The Guardian 12 October, 2005

Make James Hardie pay
for NZ asbestos misery

On August 17 last, a former New Zealander worker (now an Australian resident) won an important legal case in a NSW court which affects the rights of all workers who were exposed to James Hardie products in New Zealand.

The Dust Diseases Tribunal of NSW held James Hardie responsible for injury and illness caused by asbestos products it exported to New Zealand and ordered it to pay the ex-New Zealand worker damages in excess of $300,000.

The workers had contracted asbestosis as a result of breathing in asbestos dust from James Hardie products during the 1960s while working as a lagger in New Zealand. The union says that no doubt James Hardie will spend plenty of money trying to overturn the courtís decision but for now it has to pay the worker, and so it rightly should!

In recent decades New Zealand governments have stripped workers of their legal rights and denied New Zealand workers access to proper justice, courts and compensation. This has left all New Zealanders unprotected against negligent companies such as James Hardie in their native country.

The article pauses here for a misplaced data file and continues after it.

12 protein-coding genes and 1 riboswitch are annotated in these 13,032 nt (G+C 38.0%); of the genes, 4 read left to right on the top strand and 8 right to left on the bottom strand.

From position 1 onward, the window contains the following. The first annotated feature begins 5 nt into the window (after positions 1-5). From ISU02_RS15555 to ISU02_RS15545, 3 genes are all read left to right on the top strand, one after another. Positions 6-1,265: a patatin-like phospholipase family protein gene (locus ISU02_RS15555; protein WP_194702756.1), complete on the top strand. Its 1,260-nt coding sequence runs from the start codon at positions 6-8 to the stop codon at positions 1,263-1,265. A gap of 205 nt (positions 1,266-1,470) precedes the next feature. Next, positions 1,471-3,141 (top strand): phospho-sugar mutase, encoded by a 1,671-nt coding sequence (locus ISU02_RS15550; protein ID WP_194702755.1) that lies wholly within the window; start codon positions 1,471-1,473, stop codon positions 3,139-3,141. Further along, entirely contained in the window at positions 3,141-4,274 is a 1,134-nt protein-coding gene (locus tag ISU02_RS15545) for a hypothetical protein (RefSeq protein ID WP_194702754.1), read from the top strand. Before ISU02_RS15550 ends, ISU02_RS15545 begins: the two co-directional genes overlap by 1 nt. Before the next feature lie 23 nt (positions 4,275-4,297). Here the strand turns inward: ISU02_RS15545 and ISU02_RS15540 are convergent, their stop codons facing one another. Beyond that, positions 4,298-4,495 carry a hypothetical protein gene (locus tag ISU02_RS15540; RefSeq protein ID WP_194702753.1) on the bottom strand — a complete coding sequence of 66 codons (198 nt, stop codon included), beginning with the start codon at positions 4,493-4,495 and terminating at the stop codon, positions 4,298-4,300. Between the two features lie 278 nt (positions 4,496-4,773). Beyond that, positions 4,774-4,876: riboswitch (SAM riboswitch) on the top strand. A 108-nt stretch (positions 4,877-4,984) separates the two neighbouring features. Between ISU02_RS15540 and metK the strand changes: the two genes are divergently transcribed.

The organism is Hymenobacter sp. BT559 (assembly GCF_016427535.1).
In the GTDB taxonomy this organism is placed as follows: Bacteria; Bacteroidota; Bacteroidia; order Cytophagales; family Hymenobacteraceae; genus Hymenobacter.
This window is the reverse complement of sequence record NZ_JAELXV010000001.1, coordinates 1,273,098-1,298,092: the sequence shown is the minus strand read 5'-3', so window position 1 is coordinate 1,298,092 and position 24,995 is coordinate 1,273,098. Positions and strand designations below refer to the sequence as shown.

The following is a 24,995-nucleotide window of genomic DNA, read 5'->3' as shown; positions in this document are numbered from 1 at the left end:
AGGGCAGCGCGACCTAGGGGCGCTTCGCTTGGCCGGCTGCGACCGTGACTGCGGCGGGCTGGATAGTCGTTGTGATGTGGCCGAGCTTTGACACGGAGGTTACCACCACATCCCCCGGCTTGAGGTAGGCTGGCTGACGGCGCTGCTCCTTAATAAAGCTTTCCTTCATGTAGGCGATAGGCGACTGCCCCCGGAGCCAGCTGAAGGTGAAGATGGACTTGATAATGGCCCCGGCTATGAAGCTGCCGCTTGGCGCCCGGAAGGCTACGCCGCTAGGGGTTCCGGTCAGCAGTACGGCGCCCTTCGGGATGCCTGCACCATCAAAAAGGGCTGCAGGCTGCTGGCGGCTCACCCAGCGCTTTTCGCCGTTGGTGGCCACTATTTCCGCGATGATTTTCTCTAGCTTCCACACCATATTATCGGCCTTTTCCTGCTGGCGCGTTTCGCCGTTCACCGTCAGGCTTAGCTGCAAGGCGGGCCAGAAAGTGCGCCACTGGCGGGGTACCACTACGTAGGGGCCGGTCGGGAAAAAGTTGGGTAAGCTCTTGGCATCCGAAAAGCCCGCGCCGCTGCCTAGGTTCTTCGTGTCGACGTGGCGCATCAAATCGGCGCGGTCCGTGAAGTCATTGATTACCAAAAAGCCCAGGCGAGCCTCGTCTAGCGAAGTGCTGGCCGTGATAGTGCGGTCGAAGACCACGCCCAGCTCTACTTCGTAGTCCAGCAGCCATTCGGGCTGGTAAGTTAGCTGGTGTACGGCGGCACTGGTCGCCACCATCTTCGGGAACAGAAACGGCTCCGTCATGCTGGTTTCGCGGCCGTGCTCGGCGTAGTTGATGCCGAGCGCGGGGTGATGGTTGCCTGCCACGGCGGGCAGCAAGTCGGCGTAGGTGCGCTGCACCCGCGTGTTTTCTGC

As the CFMEU points out, this case shows that in NSW (for the time being) workers still have some legal rights and access to courts and it means that James Hardie cannot hide behind grossly unfair New Zealand laws for the human misery its asbestos exports caused in New Zealand.

The Construction Division of the CFMEU recommends that all workers who have an asbestos illness as a result of being exposed to James Hardie products in New Zealand (or anywhere else for that matter) should immediately seek legal advice from the CFMEU Legal Department on 02 9749 0400.

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